Defence-related exports from Norway in 2018


The Government presented the annual white paper on exports of defence-related products. In 2018, Norwegian companies exported defence-related products and services worth NOK 5.8 billion. This is a decrease of NOK 6.3 billion compared with 2017. 

‘Norway maintains a high level of transparency about defence-related exports, when it comes to access to information both about the exports themselves and about the Ministry’s processing of export licence applications for defence-related products, in line with the Ministry of Foreign Affairs guidelines. The Government considers it important to continue to ensure this level of transparency,’ said Minister of Foreign Affairs Ine Eriksen Søreide.  

The overall value of exports of defence-related products was 8 % lower in 2018 than in 2017. 

In 2018, the value of exports of arms and ammunition (category A products) amounted to around NOK 3.9 billion, while the value of exports of other types of military equipment (category B products) totalled approximately NOK 870 million. The value of exports of arms, ammunition and other military equipment was 11 % lower in 2018 than in 2017.   

In 2018, exports of category A products to other NATO countries, Sweden and Finland accounted for around 78 % of the total export of these products, up from 63 % the previous year. Exports of category B products to these countries accounted for 61 % of the total export of category B products. The United States was the largest single importer of defence-related products from Norway.  

The total value of exports of defence-related services, repairs, production rights and brokering services was NOK 517 million in 2018. In addition, licences for the export of dual-use items for military use worth NOK 550 million were granted in 2018. 

In 2018, 11 licence applications were denied. 

The value of exports of defence-related products fell by around NOK 600 million from 2017 to 2018. There will be a natural variation in the figures for each year, depending on when deliveries take place. The deliveries may be unevenly distributed over the contract period and the export value will therefore vary from year to year.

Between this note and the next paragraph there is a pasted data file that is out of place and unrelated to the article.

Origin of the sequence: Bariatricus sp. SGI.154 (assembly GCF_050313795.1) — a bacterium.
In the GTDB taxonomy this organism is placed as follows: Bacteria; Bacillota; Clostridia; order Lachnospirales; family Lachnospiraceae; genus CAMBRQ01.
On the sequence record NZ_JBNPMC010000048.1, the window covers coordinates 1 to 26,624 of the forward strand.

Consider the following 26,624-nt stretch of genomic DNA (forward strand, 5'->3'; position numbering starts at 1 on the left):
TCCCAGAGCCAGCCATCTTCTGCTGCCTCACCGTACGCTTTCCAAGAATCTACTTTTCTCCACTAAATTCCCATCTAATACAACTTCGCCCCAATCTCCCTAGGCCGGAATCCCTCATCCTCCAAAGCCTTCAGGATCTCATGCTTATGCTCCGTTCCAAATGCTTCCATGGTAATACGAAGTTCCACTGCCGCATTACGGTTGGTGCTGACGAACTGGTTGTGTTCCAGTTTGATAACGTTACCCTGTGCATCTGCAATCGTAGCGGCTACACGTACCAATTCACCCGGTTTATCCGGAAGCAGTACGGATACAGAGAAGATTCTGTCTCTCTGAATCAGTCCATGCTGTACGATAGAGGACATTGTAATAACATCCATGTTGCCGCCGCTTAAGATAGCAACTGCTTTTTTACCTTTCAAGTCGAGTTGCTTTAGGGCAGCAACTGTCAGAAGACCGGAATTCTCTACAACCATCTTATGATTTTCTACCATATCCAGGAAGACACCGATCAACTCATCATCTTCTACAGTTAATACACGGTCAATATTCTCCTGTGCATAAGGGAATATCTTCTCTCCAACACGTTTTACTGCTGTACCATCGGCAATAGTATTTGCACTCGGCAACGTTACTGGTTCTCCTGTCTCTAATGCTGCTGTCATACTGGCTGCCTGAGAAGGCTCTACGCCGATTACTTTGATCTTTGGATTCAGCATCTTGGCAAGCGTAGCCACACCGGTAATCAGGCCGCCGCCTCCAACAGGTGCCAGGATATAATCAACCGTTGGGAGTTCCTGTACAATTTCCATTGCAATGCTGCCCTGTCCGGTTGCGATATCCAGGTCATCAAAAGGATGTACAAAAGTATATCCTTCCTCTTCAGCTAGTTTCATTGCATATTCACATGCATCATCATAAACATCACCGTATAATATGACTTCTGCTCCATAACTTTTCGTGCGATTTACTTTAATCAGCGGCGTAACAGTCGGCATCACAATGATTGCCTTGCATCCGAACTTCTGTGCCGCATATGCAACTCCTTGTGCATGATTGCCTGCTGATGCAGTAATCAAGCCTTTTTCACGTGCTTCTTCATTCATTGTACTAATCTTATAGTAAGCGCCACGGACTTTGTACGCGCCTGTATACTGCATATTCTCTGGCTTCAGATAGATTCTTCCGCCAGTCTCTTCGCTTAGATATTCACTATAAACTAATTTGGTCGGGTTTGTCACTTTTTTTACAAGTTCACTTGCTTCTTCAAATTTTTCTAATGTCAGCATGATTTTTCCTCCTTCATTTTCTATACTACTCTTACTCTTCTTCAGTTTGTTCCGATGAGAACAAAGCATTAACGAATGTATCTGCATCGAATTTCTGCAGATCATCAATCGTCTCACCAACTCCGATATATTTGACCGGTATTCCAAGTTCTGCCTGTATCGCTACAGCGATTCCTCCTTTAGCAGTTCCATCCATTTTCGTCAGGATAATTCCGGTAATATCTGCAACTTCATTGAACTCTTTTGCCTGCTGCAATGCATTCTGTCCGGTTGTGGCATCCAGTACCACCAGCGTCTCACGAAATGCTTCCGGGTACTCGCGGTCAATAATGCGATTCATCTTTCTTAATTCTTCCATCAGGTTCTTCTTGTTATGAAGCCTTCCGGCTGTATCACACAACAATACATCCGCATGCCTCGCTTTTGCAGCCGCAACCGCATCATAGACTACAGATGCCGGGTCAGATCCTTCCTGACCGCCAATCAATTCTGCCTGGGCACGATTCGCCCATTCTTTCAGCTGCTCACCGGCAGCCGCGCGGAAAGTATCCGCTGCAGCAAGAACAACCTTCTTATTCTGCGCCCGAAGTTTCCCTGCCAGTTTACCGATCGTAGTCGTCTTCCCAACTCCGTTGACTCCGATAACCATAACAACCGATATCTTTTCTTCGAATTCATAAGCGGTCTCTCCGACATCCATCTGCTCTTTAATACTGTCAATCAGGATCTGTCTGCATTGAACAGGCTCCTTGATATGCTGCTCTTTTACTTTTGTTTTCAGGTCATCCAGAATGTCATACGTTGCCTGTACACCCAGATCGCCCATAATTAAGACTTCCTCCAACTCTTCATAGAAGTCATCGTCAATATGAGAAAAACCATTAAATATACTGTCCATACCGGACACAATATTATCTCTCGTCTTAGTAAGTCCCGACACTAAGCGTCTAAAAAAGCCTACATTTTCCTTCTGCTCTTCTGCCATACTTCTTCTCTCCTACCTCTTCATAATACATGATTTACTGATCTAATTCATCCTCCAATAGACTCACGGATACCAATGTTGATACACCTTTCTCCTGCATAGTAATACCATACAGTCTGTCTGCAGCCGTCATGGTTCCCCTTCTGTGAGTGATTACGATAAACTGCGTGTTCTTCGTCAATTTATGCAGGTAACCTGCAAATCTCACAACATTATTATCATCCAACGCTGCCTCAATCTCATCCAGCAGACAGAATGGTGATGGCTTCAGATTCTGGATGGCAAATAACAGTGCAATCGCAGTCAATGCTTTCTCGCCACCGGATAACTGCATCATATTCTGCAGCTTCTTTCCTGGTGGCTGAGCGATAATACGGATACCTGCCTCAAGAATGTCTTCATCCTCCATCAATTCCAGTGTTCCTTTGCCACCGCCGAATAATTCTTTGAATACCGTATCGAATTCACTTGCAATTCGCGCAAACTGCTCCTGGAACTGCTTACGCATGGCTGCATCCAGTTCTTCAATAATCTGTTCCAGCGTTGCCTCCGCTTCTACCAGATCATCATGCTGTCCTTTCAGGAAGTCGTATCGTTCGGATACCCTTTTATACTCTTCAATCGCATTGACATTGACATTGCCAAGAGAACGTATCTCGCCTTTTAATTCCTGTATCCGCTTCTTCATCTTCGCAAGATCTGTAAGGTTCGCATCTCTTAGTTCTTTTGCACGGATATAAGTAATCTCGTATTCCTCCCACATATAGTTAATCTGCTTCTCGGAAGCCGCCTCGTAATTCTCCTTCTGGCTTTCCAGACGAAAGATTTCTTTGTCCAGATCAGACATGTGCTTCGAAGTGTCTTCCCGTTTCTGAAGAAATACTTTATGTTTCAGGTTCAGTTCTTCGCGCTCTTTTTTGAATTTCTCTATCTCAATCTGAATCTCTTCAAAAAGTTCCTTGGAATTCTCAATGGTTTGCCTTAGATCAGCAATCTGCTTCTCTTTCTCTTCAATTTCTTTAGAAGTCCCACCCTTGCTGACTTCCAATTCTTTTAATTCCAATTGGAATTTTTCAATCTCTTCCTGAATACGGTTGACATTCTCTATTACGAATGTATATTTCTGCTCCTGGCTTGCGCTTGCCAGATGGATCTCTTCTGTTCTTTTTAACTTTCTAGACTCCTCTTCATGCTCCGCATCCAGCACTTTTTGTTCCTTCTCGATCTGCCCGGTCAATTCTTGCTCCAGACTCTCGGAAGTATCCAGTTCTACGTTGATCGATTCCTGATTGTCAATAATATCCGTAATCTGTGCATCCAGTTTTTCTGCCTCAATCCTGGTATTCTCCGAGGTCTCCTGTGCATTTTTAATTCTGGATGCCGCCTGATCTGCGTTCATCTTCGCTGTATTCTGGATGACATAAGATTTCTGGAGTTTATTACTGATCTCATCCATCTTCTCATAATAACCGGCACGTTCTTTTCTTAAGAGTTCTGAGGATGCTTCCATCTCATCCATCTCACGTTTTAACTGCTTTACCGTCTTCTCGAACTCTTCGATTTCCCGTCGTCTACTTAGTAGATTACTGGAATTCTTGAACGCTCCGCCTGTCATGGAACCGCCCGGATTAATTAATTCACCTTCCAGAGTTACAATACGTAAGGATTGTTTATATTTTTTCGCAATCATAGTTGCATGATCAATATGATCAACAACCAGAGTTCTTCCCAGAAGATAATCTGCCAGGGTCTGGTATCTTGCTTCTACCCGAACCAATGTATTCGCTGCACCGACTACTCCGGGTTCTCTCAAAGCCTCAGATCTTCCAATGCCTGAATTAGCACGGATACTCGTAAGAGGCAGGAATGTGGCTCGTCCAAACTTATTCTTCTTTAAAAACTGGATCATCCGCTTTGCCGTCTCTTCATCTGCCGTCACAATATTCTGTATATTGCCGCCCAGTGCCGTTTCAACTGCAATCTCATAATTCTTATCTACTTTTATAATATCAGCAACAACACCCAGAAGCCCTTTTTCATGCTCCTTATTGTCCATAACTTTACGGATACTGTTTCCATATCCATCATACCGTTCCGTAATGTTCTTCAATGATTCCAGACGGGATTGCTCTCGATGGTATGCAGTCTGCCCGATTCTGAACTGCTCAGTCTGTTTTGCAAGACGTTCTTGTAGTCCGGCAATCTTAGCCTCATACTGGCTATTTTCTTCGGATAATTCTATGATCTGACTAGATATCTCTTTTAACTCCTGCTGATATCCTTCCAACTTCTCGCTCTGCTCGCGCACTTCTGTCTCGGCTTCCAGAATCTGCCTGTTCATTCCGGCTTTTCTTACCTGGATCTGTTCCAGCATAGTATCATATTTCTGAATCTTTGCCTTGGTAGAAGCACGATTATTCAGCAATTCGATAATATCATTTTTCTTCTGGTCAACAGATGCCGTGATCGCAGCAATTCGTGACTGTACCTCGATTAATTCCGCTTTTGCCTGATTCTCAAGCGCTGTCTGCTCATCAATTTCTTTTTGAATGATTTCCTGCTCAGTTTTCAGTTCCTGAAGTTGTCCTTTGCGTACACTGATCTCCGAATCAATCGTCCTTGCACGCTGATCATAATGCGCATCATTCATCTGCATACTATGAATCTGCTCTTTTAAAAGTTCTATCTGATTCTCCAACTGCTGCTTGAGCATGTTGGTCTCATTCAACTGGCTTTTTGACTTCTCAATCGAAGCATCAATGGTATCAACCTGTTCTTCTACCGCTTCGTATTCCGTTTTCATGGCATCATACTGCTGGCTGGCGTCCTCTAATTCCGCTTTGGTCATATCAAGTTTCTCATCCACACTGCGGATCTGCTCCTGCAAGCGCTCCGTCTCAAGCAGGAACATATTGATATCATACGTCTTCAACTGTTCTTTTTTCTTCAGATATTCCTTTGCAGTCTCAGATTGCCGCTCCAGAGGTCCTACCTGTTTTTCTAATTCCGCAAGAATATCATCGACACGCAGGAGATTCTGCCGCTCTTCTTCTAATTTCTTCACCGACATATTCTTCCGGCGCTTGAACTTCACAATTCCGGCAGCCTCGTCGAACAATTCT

In preparing the white paper, particular importance has been attached to providing a thorough account of the legislation and of the Ministry’s processing of export licence applications, in line with the Ministry of Foreign Affairs guidelines. The white paper discusses in depth the consolidated list of criteria for defence-related exports in the Foreign Ministry’s guidelines, and emphasises the importance of respect for fundamental human rights and compliance with international humanitarian law. The Government has reviewed the Norwegian export control regime (acts, regulations and guidelines) to make it more accessible for exporters, and through the white paper, is seeking to raise awareness of how the rules are applied and how licence applications are assessed. 

‘Norway has extensive and stringent rules in place for exports of defence-related products, and we take a strict precautionary approach. This approach resulted in the Government deciding in December 2017 to suspend licences for the export of arms and ammunition to the United Arab Emirates. As regards Saudi Arabia, Norway is in a completely different situation from many other countries as we have never permitted the export of arms and ammunitions to Saudi Arabia,’ Ms Eriksen Søreide said. 

In November 2018, the Government also decided to stop processing new licence applications for the export of other types of military equipment and dual-use items for military use to Saudi Arabia. This decision was based on a risk assessment of the grave and unpredictable situation in the region. Nevertheless, some category B products and dual-use items were exported to Saudi Arabia in 2018. These were exports of photo and video equipment that were made under licences issued before the decision was taken on 9 November 2018. 

The white paper also describes the Ministry’s cooperation with other Norwegian authorities. It also discusses the ongoing, extensive international cooperation on export control and non-proliferation. Norway participates actively in this cooperation, and is engaged both in the technical work to draw up lists of conventional defence-related products and dual-use items, and in the efforts to secure agreement on high international standards for control of exports of strategic goods and technology. 

‘The fact that, in many areas, the Norwegian defence industry is at the forefront internationally is important both in terms of our defence capabilities and for Norwegian jobs. The Government’s aim is to continue to ensure predictable conditions for defence-related exports within the framework of a clear and restrictive export control regime. We will seek to facilitate Norwegian companies’ participation in international projects, and to ensure that the conditions of competition are as equal as possible for companies in all the countries concerned. A long-term approach is therefore vital, and we must ensure predictability when it comes to export control,’ Ms Eriksen Søreide said.

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